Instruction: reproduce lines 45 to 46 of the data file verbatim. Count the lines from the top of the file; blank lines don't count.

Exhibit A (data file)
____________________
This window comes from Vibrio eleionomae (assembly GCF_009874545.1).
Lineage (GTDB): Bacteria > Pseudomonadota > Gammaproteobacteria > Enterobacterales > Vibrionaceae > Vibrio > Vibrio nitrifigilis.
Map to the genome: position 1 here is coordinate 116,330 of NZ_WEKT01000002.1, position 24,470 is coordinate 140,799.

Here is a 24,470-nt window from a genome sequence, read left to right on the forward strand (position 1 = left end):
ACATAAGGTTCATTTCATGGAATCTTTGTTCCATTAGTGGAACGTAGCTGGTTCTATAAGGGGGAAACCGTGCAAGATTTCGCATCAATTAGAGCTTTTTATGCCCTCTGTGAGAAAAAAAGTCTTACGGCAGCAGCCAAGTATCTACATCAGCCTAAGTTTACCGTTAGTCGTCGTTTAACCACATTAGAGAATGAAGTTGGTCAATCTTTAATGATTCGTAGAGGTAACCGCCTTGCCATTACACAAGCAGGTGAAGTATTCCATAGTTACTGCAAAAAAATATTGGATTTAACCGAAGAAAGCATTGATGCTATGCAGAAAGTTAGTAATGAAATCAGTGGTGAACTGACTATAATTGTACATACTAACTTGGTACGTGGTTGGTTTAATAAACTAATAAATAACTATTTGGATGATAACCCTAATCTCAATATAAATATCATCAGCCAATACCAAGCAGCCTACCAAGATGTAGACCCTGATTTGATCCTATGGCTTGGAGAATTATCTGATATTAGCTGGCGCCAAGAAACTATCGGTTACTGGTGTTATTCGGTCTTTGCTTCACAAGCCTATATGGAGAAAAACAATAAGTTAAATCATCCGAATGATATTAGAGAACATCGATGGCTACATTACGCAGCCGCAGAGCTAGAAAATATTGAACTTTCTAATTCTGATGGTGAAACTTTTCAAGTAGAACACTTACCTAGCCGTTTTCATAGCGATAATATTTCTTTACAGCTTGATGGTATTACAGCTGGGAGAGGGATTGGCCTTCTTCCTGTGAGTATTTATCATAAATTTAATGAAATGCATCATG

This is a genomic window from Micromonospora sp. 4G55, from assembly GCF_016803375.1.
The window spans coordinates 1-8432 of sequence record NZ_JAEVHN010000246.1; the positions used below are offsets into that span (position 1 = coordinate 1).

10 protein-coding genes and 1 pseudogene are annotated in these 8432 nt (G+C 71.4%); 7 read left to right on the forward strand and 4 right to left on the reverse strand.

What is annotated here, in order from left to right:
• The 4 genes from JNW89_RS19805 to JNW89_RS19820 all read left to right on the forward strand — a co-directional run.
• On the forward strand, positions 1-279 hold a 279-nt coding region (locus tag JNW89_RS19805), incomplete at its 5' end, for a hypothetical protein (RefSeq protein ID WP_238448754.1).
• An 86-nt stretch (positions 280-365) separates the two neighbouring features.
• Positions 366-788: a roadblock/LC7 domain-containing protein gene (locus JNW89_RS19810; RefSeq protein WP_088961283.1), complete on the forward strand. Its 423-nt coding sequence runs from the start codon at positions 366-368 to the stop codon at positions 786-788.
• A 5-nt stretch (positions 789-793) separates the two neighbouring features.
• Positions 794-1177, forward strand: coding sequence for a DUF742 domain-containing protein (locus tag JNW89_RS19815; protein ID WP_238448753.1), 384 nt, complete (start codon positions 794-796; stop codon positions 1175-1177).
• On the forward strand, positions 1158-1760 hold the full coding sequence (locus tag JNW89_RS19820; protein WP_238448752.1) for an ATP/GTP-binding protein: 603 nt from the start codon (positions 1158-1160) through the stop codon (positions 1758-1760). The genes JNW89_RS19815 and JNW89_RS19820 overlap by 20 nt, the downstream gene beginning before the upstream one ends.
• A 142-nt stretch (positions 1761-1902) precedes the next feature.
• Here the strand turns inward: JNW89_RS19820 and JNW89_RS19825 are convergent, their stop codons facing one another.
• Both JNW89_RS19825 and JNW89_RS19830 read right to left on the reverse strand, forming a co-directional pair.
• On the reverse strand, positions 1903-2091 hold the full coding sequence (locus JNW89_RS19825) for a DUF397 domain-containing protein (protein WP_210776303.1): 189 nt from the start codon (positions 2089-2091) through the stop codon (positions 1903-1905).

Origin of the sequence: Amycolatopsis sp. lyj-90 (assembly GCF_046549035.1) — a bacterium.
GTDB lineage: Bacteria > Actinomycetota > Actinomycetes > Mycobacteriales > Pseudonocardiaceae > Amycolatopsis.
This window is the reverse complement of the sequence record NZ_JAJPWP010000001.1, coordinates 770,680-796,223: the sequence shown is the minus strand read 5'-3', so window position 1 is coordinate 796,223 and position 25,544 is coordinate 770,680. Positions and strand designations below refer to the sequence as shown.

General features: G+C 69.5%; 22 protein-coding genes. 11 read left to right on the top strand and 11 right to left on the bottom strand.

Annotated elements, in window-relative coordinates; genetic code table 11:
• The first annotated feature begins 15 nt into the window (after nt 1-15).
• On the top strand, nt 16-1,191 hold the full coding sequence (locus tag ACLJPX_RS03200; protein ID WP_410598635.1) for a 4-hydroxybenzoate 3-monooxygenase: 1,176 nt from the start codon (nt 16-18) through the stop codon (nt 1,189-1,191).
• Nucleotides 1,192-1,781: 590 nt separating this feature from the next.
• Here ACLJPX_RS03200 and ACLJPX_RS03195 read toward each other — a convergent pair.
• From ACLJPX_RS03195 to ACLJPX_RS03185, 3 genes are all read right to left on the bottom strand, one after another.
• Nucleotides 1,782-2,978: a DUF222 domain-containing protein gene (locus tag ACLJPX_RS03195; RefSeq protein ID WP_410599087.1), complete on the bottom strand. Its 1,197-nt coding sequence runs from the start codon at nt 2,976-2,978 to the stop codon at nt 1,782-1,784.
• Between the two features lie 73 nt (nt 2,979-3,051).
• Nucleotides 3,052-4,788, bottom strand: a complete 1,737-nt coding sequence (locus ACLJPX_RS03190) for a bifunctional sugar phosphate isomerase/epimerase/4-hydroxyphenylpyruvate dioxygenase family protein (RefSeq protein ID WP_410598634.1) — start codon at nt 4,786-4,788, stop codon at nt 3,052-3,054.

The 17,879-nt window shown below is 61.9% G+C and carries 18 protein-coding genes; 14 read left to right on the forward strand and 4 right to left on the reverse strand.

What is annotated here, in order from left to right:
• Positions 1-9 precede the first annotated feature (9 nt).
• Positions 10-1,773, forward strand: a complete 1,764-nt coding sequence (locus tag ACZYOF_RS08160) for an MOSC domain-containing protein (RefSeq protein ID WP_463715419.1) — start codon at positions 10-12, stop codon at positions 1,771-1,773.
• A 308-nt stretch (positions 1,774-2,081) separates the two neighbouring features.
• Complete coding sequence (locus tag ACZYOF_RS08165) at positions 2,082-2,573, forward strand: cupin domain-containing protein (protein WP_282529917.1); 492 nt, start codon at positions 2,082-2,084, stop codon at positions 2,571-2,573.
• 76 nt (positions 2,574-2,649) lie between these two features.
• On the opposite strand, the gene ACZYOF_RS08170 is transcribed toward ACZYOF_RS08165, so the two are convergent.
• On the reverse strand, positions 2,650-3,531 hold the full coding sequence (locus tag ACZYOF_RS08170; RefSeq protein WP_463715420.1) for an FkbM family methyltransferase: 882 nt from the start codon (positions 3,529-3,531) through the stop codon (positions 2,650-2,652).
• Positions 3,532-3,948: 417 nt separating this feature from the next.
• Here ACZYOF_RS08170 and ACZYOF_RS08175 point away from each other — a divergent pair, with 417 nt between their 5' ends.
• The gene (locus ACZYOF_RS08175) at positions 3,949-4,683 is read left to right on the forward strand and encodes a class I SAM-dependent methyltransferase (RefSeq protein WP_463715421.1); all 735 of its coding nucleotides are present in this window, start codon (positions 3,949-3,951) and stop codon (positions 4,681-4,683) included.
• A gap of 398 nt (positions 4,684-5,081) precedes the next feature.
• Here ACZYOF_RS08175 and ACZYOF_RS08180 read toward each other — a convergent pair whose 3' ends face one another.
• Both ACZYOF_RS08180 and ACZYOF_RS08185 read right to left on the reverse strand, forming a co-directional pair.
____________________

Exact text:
• The gene (locus ACZYOF_RS08175) at positions 3,949-4,683 is read left to right on the forward strand and encodes a class I SAM-dependent methyltransferase (RefSeq protein WP_463715421.1); all 735 of its coding nucleotides are present in this window, start codon (positions 3,949-3,951) and stop codon (positions 4,681-4,683) included.
• A gap of 398 nt (positions 4,684-5,081) precedes the next feature.